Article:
According to military correspondents, the upsurge of support for the wayward soldier stems from frustration among the soldiers sent to "restore order" and face the growing unrest among the Palestinian population - while at the same time being instructed by their commanders to restrain themselves and avoid killing Palestinians. The leaders of Israel’s military have taken to heart the lessons of two Intifadas – particularly, that mass funerals in towns and villages and refugee camps are likely to ignite the Third Intifada. Members of John Kerry’s team, who gave a candid anonymous interview to Nahum Barnea in Yedioth Ahronot and analyzed the reasons for their failure, had said bitterly: "There had not been a sense of urgency, not deep feeling of the need to reach an agreement. Only in times of war is there such a sense of urgency. It seems we need another Intifada in order to create the kind of circumstances which will facilitate progress in negotiations between Israel and the Palestinians". But the soldiers on the ground, those to whom David of the Nahal became a hero, have no interest in considerations of high strategy. If sent into a hostile Palestinian territory with guns in their hands, they want an authorization to use these guns, intifada or no intifada.
On the other side of the political spectrum, a group of activists who began collecting on the net signatures under the simple slogans "I'm not David of the Nahal" , feeling no need to add anything to this statement. Conversely Sarit Michaeli, the veteran spokesperson of B'Tselem , appropriated the slogan "We are all David of the Nahal": "It's time we all stop playing games. In face of the reality of the occupation, we create with our own hands the next Davids, throwing them into impossible situations. The incident never really ends. Any forceful act of pointing a gun might achieve a momentary 'calm' - but the continuation of the situation in which the IDF rules over the civilian population in Hebron and the rest of the Occupied Territories will inevitably lead to the next confrontation, which in some cases will be recorded by cameras and get into public awareness. Those who stridently demand to ‘let the IDF win’ are just perpetuating a lie. As though there is any possibility of really winning such a fight, in which troops are repeatedly sent to oppress a civilian population which does not want their presence."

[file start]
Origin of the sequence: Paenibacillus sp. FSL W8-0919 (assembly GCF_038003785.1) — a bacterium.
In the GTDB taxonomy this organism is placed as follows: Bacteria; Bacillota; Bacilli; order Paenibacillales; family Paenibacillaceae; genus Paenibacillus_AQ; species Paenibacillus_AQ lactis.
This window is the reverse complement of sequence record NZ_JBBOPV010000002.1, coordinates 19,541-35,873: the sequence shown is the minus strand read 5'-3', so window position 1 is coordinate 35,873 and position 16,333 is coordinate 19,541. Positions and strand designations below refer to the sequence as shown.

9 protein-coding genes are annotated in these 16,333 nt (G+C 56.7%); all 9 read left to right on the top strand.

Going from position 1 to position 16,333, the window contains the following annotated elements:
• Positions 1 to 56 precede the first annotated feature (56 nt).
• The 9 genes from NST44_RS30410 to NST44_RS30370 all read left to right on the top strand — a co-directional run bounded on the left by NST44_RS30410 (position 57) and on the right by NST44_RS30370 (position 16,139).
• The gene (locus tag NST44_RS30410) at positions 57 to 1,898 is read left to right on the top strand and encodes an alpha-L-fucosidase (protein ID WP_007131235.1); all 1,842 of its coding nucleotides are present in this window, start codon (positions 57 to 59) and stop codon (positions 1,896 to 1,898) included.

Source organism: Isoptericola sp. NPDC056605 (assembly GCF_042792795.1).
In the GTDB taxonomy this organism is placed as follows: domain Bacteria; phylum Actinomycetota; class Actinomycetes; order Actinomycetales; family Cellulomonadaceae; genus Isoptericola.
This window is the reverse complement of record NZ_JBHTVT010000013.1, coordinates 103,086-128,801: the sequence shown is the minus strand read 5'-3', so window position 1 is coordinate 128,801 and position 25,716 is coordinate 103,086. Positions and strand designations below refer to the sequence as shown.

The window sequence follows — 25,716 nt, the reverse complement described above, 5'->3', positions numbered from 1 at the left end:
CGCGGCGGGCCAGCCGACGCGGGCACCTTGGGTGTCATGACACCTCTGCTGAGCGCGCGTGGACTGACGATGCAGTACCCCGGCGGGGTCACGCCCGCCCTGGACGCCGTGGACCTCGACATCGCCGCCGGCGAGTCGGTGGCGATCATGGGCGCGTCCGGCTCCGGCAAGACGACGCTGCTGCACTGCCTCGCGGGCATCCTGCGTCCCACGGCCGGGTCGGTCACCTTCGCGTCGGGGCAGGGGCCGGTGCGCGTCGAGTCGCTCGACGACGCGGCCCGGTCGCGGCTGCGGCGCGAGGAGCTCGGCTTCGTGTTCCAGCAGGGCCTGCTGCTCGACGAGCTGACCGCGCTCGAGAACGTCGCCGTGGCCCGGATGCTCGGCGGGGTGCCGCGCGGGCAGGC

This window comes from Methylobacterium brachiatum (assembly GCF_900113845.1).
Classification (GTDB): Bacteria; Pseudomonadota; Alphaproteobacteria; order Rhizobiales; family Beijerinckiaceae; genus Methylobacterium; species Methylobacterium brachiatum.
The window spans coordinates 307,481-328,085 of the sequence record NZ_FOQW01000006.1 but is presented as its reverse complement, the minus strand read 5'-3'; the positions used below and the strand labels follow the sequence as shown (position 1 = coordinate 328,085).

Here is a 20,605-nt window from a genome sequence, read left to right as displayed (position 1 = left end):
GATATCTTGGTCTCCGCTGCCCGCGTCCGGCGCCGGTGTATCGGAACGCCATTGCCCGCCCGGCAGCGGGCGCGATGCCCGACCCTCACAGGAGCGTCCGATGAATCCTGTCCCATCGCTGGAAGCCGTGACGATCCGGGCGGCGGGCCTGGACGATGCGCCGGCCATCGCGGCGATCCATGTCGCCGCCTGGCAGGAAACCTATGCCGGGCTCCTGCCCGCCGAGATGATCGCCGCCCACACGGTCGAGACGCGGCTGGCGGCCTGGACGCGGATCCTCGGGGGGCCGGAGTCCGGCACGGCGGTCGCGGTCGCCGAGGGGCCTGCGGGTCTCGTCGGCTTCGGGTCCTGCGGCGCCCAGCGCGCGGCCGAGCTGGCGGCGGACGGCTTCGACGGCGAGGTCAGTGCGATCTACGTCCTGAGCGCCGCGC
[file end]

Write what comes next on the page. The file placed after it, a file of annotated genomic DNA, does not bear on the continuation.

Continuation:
The 19 year old Uriel Ferera, who was born in Argentina and lives in Beer Sheba, did not agonize over whether his commanding officers would allow him to open fire when facing Palestinians. He took the firm decision not to enter into such a situation in the first place, and informed the military authorities of his refusal to enlist. Uriel Ferera is an unusual figure among the young conscientious objectors who signed the recent "High School Seniors' Letter” - an ultra-Orthodox student of a yeshiva seminary, who declares his refusal to join the army is not for reasons of wanting to continue his Torah studies , but specifically because he is not ready to serve in an army of occupation.
Last Sunday, Uriel Ferera came to the Induction Base in Tel Hashomer , bearing the refusal letter which he was going to hand to recruiting officers. He was escorted to the gate by dozens of cheering young activists, by his very supportive parents and family members, and by the father of Omar Saad, the Druze musician who had already been sent seven times to prison for his own refusal to enlist. Thence he was taken straight to Military Prison Six, where he refused to put on a military uniform and promptly got an additional eight days, to be served in the isolation ward. Ferera told his lawyer that the prison authorities refuse to allow him and Omar Saad to stay in the same part of the prison. "They seem very unwilling to let us to be together."
When I shared on Facebook the video showing Uriel Ferera walking towards the gates of the recruitment base, accompanied by his fellows, there came after a few minutes a furious reaction from a right-winger: "Today is Holocaust Day! Are you not ashamed to post such a thing on such a day?" Indeed, the date set out in Uriel Ferera’s call-up order was the day which is marked in Israel as Holocaust Memorial Day.